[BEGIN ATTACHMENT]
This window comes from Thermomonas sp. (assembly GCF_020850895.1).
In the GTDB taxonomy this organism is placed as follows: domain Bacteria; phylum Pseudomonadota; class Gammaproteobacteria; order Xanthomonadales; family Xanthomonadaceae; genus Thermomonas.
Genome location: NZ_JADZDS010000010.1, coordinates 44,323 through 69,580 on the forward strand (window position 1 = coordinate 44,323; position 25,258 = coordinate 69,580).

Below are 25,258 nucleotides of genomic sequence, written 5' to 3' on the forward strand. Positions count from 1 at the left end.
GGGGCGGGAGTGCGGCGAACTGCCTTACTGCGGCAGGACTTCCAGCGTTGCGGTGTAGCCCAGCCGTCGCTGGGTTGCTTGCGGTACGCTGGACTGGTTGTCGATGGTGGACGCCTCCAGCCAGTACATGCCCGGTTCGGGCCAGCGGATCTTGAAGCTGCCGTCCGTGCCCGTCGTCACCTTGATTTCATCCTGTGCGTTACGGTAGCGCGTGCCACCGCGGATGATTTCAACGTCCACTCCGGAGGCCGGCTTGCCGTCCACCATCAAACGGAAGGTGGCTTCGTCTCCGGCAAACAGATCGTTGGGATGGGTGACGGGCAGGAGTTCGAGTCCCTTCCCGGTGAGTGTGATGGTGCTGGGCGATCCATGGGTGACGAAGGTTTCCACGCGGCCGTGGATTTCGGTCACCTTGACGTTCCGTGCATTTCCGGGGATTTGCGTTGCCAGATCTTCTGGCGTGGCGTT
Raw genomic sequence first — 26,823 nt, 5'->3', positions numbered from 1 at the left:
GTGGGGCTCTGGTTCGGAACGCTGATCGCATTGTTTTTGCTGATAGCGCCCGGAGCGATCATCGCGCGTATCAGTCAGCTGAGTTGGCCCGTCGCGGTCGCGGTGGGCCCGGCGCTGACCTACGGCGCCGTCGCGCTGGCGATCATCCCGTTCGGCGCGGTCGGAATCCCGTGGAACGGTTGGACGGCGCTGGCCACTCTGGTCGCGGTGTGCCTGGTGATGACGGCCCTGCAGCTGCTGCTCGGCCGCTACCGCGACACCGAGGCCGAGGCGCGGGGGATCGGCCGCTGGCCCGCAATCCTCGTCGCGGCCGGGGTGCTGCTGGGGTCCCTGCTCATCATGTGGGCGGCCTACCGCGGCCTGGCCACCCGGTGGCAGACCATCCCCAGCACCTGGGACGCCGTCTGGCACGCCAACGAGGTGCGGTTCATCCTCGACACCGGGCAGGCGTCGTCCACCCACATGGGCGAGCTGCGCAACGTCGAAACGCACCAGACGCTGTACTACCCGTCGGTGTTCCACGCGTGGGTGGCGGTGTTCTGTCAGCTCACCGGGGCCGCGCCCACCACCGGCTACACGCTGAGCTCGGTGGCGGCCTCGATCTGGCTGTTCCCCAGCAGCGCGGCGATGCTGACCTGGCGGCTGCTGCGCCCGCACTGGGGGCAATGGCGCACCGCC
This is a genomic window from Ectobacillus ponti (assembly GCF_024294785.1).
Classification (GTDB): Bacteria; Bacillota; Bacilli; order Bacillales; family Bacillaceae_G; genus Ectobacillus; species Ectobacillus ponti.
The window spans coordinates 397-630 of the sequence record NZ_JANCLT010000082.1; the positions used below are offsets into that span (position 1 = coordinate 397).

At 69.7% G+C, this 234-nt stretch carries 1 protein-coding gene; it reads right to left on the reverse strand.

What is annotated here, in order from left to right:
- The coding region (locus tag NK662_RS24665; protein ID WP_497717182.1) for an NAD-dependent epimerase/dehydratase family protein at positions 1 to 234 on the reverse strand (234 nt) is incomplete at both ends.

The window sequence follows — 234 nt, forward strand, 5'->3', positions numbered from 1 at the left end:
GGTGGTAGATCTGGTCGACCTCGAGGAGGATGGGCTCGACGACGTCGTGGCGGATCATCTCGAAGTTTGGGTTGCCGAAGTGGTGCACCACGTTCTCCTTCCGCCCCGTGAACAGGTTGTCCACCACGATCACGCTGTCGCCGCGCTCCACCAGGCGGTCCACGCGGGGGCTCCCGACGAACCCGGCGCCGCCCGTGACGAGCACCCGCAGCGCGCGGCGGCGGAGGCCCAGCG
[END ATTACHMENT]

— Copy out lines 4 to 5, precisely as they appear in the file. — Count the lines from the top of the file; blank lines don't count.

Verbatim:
Below are 25,258 nucleotides of genomic sequence, written 5' to 3' on the forward strand. Positions count from 1 at the left end.
GGGGCGGGAGTGCGGCGAACTGCCTTACTGCGGCAGGACTTCCAGCGTTGCGGTGTAGCCCAGCCGTCGCTGGGTTGCTTGCGGTACGCTGGACTGGTTGTCGATGGTGGACGCCTCCAGCCAGTACATGCCCGGTTCGGGCCAGCGGATCTTGAAGCTGCCGTCCGTGCCCGTCGTCACCTTGATTTCATCCTGTGCGTTACGGTAGCGCGTGCCACCGCGGATGATTTCAACGTCCACTCCGGAGGCCGGCTTGCCGTCCACCATCAAACGGAAGGTGGCTTCGTCTCCGGCAAACAGATCGTTGGGATGGGTGACGGGCAGGAGTTCGAGTCCCTTCCCGGTGAGTGTGATGGTGCTGGGCGATCCATGGGTGACGAAGGTTTCCACGCGGCCGTGGATTTCGGTCACCTTGACGTTCCGTGCATTTCCGGGGATTTGCGTTGCCAGATCTTCTGGCGTGGCGTT